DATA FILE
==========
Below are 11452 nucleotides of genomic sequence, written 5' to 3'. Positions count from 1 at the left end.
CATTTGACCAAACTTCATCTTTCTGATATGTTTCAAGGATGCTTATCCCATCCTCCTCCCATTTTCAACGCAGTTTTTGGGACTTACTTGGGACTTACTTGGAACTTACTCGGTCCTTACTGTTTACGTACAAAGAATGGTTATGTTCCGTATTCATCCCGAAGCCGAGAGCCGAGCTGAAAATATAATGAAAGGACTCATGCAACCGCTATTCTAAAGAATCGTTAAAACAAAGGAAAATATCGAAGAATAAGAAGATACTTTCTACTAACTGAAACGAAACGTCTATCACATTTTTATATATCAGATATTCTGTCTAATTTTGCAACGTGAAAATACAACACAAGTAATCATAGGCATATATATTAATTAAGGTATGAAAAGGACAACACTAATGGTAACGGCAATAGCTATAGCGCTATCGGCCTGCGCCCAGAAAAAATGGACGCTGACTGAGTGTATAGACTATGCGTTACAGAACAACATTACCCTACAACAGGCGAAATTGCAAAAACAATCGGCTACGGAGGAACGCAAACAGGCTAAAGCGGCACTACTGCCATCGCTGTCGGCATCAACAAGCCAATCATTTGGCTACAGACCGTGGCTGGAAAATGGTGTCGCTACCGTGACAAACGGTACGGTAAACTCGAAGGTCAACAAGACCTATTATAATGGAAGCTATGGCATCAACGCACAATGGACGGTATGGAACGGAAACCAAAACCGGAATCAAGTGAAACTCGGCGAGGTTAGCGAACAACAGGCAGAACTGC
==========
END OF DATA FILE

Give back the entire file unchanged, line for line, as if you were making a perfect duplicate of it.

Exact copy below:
Below are 11452 nucleotides of genomic sequence, written 5' to 3'. Positions count from 1 at the left end.
CATTTGACCAAACTTCATCTTTCTGATATGTTTCAAGGATGCTTATCCCATCCTCCTCCCATTTTCAACGCAGTTTTTGGGACTTACTTGGGACTTACTTGGAACTTACTCGGTCCTTACTGTTTACGTACAAAGAATGGTTATGTTCCGTATTCATCCCGAAGCCGAGAGCCGAGCTGAAAATATAATGAAAGGACTCATGCAACCGCTATTCTAAAGAATCGTTAAAACAAAGGAAAATATCGAAGAATAAGAAGATACTTTCTACTAACTGAAACGAAACGTCTATCACATTTTTATATATCAGATATTCTGTCTAATTTTGCAACGTGAAAATACAACACAAGTAATCATAGGCATATATATTAATTAAGGTATGAAAAGGACAACACTAATGGTAACGGCAATAGCTATAGCGCTATCGGCCTGCGCCCAGAAAAAATGGACGCTGACTGAGTGTATAGACTATGCGTTACAGAACAACATTACCCTACAACAGGCGAAATTGCAAAAACAATCGGCTACGGAGGAACGCAAACAGGCTAAAGCGGCACTACTGCCATCGCTGTCGGCATCAACAAGCCAATCATTTGGCTACAGACCGTGGCTGGAAAATGGTGTCGCTACCGTGACAAACGGTACGGTAAACTCGAAGGTCAACAAGACCTATTATAATGGAAGCTATGGCATCAACGCACAATGGACGGTATGGAACGGAAACCAAAACCGGAATCAAGTGAAACTCGGCGAGGTTAGCGAACAACAGGCAGAACTGC